USTR - Deputy USTR Deily Statement on Follow-Up to Cancun
Office of the United States Trade Representative

 

Deputy USTR Deily Statement on Follow-Up to Cancun
12/15/2003


Statement from Deputy USTR Linnet F. Deily on the Follow-Up to the Cancun Ministerial Conference:

I would like to express our appreciation to the Chair for
his report and for his suggestions on the way forward. The report provides a comprehensive and balanced picture of  the work we have done since Cancun.

The United States remains firmly committed to the successful conclusion of the DDA. While we would have hoped for more than the modest progress that has been recorded since September, we can see that there has been an effort to rebuild trust and confidence. That is an important first step. It is also important that we have spent this time engaging on substance, even if this has not yet led to the convergence that we are all seeking. Most importantly, this work has brought us to a point where the Membership is ready to renew its efforts to advance the DDA.

Like others who attended the APEC meeting in Thailand in October and many others here in Geneva, the United States is prepared to build upon the text of September 13 as a means of going forward. Obviously, adjustments will necessarily need to be made, but we remain of the view that it provides a point of departure for serious discussions. Let me assure others that we are ready to build upon the Cancun text to advance our common objectives in negotiations. Our aim continues to be to try to see where further work will yield compromises that ensure we have an ambitious outcome. Mr. Chairman, the specific questions and issues that you have highlighted in your statement will be helpful in this effort.

At the November 18 consultations, you reported on progress to date and your sense of the issues.

In agriculture, you asked us to reestablish the links between the three pillars and consider whether the package could include greater reductions in domestic support, a stronger commitment on elimination of all export subsidies, and a renewed sense of common commitment on market access. These aren’t easy issues, but there does seem to be a willingness to look at these questions to help shape the way forward. With the Cancun text as our foundation, we have something on which to build. We are ready to continue this work.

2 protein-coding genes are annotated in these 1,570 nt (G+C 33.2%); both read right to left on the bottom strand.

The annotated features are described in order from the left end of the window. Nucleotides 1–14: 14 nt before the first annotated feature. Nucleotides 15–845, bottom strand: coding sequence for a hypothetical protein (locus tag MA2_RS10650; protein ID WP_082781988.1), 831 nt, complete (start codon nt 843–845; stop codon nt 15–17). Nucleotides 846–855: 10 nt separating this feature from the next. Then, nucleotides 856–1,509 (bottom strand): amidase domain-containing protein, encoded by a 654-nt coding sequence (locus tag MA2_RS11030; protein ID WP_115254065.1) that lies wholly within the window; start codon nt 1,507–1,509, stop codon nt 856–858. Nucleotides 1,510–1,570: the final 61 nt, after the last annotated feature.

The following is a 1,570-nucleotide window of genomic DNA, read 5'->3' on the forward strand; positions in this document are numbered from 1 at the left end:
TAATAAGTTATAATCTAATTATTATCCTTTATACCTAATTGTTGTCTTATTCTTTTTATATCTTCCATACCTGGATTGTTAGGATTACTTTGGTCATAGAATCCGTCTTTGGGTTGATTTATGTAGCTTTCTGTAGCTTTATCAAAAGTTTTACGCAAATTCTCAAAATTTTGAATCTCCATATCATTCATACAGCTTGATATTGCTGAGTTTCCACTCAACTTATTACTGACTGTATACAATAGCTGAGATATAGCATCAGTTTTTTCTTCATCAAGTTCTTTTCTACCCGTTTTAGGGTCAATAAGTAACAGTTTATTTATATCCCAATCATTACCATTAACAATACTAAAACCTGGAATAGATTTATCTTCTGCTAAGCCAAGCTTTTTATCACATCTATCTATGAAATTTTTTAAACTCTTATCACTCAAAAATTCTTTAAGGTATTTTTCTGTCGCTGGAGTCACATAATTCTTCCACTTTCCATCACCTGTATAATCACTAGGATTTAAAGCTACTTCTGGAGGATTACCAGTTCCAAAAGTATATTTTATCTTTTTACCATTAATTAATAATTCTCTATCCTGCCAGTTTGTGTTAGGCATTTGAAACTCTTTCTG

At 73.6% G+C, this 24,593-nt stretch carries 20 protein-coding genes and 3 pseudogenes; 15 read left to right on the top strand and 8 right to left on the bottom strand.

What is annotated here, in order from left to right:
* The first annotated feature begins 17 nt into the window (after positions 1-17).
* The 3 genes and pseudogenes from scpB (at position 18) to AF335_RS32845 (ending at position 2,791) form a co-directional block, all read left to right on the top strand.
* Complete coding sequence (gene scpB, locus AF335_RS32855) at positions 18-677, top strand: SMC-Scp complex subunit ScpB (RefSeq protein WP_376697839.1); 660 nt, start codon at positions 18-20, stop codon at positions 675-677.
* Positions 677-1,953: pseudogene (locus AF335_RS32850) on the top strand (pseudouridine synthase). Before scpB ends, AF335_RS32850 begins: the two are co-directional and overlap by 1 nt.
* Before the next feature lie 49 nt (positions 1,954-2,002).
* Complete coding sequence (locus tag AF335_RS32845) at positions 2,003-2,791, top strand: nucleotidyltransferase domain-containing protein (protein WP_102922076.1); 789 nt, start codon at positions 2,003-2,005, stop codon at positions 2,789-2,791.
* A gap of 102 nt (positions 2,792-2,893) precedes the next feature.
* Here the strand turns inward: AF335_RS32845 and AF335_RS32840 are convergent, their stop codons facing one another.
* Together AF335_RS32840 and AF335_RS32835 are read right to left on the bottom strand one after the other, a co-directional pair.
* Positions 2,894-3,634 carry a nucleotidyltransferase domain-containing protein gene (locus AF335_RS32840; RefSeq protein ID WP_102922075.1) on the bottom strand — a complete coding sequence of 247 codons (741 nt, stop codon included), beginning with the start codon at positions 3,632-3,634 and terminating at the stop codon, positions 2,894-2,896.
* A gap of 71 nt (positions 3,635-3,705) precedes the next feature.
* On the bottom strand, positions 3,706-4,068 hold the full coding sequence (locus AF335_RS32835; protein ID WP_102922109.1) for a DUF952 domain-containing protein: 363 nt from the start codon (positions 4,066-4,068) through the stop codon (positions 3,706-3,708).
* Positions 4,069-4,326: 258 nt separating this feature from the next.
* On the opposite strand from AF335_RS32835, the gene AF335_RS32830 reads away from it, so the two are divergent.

Similarly on NAMA, we share the concerns of several other delegations that the text as it stands does not meet our ambitions or expectations. You have rightly flagged the issue of the formula and sectoral approaches as being particularly difficult, along with other problems. We do not see any of these issues as insurmountable, that is, if all of us are interested in improving effective market access opportunities for one another. If the answer is yes, then we can build out the text here as well.

On the Singapore issues, we agreed to follow your lead and have focused on the questions of trade facilitation and transparency in government procurement. We thank DDG Yerxa for leading consultations aimed at clarifying issues.

  • Well before Cancun, the United States advocated taking each of the Singapore issues on their merits. We still think this makes good sense and do not believe that we need to resolve all four issues before we resolve any.

On cotton, we agree that there are two substantive issues that need attention: the trade-related aspects and those development-related that are more in the purview of technical assistance and capacity building here in the WTO, and the subject of other programs by the IFIs.

Cotton was not singled out as an issue in the DDA mandate – any more than horticultural products were – so we stand ready to see how best to move these interests forward, recognizing that for some of our partners, this is "the" issue in the negotiations. We believe that the best way to deal with the trade related aspects of the issue is as an integral part of the agriculture negotiations.

On process, overall it’s clear that everyone is looking to start fresh in the new year. We should put a plan in place by the February General Council or soon thereafter that allows the work to begin again and proceed. How detailed a plan is yet to be determined.

We know that you will be consulting on chairs in the days ahead, which obviously will be an important part of our continuing process.

In our informal consultations some have argued that the issues need to remain in the HODs process; others want to reactivate the TNC and its negotiating groups. Our own sense is that some type of hybrid approach is likely to be necessary. At a certain point, we think that to move forward, we will need to engage on the broad agenda in the DDA, and not just the four issues identified thus far.

  • To be credible, a work plan needs to ensure that all the negotiating and issue areas on the agenda have a good basis to resume. Whether some or all of this preparatory work should go on in the HODS, is a subject that we would like to explore further.

No matter what we decide on the way we structure our work, there is simply no substitute for substantive engagement among delegations. We need to get out of the habit of trying to negotiate with Chairs and negotiate with one another instead.

  • We stand ready to work with other partners to move the DDA negotiations forward in a positive direction. In closing I would like to express our thanks and admiration to the Chair for his leadership and untiring efforts before, at and after Cancun to move the negotiations forward.
 
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